Thursday, May 22, 2014

Wolfenstein: The New Order is hopefully a new trend in AAA titles

I can give you an idea of what kind of game Wolfenstein: The New Order is in a few words: dual-wielded sniper rifles. Seriously. Now you might expect that to be a bad thing, but it isn't. Silly, yes. Bad, no.



I've been a DOOM-head since the early nineties. I've played every Quake and Wolfenstein game that exists. Although I enjoyed DOOM 3 tremendously as a stand-alone title, it was still a disappointment when compared to its predecessors. And only the blindest of fans would claim Duke Nukem Forever was a great game. At the least, The New Order is the throwback game I wanted from DNF. At the most, it's one of the best shooters in years.

Do you know what it reminded me of the most in terms of exhilaration? Bioshock Infinite. That's how good it is. Hell, it's easily the year's best AAA title so far.

With a few tweaks, The New Order could be Inglourious Basterds: The Video Game. You play William B.J. Blazkowicz whose favorite pastime is killing Nazis. The game opens in 1946 and the first thirty minutes of the game aren't very impressive. It feels like Return to Castle Wolfenstein Lite, to be honest. Then, after a laboratory explosion leaves a chunk of shrapnel in B.J.'s skull, the character spends the next fourteen years comatose in a mental hospital. He wakes up just in time to slay the Nazis who have orders to shut the hospital down. In this version of 1960, the Nazis have won the war. The Americans surrendered after the bomb was dropped on New York. Famous songs of the 60s now have Nazi counterparts (see above video for House of the Rising Sun).

Severely culture-shocked, B.J. interrogates a Nazi commander with a chainsaw in order to find out where the members of the resistance are being held. Naturally, he breaks them out and finds himself battling the baddies all over the world... and the moon. Yes. The moon.

Now, I wouldn't say these are brilliantly written characters, but for a (former) id title, it's got character in spades. B.J. is a surprisingly sympathetic killing machine and his love interest—the woman who took care of him while he was in a coma all those years—is quite believably rendered both in appearance and voice. Having played Rage, I'm completely surprised by how real these characters seem in id Tech 5, even if they are presented as little more than caricatures. I liked these characters. They weren't just excuses to further the Nazi-slaughtering action. I have a feeling the writers fleshed these characters out a lot more behind the scenes because, while they appear simple, they don't feel simple.

Take, for instance, the paraplegic Caroline Becker. When she and B.J. are reunited in 1960, they take turns listing their injuries and injustices in an attempt to one-up the other. The pissing contest is concluded with a hug, at which point Caroline says, "Good to see you, William." For all the people complaining the game is short on character, I think they're missing the point. That's not what the game wants to be—it's the equivalent of complaining about the character development in Mission Impossible: Ghost Protocol. As for what the game wants to be, it rises well above the call of duty.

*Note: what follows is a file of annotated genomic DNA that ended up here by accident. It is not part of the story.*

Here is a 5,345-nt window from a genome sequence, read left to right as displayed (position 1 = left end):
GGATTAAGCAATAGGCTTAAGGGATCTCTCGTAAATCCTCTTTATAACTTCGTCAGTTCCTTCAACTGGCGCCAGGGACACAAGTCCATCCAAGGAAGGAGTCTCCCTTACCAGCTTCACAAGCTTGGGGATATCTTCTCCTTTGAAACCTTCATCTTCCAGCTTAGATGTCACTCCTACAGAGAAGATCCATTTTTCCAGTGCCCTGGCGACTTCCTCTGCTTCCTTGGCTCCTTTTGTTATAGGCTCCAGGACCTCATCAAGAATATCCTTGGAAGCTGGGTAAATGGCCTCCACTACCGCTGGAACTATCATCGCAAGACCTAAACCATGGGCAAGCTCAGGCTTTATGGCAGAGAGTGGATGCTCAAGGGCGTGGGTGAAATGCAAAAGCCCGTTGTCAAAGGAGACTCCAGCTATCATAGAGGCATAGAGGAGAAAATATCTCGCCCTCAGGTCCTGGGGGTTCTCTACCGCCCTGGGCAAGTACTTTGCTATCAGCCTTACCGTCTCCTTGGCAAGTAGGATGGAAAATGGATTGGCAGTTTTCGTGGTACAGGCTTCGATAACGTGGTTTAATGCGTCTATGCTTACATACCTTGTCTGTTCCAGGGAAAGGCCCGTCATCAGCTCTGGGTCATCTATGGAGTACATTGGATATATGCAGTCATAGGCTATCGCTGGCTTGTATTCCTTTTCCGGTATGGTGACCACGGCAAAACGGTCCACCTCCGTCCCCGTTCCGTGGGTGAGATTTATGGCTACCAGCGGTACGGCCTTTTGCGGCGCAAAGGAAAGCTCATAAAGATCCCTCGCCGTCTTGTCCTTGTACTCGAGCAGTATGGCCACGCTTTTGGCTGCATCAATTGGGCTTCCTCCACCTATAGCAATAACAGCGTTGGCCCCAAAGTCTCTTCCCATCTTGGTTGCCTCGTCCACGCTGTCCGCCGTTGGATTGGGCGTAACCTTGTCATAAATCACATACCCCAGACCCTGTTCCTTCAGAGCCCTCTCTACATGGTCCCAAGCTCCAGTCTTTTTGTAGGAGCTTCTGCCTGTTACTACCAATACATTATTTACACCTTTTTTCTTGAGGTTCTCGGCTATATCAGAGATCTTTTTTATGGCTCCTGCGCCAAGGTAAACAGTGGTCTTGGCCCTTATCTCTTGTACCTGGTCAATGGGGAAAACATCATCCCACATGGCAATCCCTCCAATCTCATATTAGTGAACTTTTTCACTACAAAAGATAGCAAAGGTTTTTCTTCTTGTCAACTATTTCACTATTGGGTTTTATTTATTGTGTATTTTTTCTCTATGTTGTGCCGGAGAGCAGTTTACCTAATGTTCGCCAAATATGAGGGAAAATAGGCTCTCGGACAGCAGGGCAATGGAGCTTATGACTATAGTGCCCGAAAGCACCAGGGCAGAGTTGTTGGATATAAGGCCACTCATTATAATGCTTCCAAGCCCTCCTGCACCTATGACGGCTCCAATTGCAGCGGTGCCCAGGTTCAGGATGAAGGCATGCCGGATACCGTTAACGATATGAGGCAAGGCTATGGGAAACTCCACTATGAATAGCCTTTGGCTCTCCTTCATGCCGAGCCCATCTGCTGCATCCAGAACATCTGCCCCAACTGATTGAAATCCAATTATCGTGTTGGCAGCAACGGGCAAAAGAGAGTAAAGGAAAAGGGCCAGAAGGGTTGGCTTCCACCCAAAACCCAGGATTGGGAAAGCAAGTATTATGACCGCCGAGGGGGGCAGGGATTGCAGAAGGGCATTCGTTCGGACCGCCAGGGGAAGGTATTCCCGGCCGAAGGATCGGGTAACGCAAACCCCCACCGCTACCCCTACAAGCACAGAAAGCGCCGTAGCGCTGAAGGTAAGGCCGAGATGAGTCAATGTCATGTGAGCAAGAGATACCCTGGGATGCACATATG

Which isn't to say the game is flawless. You've no doubt heard a lot of reports the game isn't as linear as the demo which journalists first saw a year or two ago. These reports are misleading. You're constantly told what to do in great detail by another character("B.J.! Get up to that ventilation shaft and try to ambush the bastards!" etc.). On top of that there's almost always a little beacon pointing you towards an easy-to-miss objective. I understand younger gamers don't have the patience for getting stuck the way those of us older gamers do, but I do miss not having my hand held through each and every turn. Even so, there are a lot more secrets and hidden power-ups than any other game in recent memory. Completists certainly have their work cut out for 'em.

As for the multiplayer? There isn't any. I can't say I had a lot of fun with DOOM 3's multiplayer and what they tacked onto Rage wasn't even worth the bandwidth. I can't say I expected an id title to lack multiplayer, but I'm not missing it. They focused on what really counts: a kick-ass game with very little fat.

What makes the game really special is the way it feels, something that doesn't translate well to trailers and Twitch streams. You've got to play it yourself to truly appreciate it. And whereas there are so many games I don't even play to the end, I have a feeling I'll start this one a second time. Maybe that's the DOOM-head talking, but I have the feeling a lot of id-virgins will feel the same. This certainly ain't Call of Duty and I can only hope "The New Order" refers to a new trend in first person video games.

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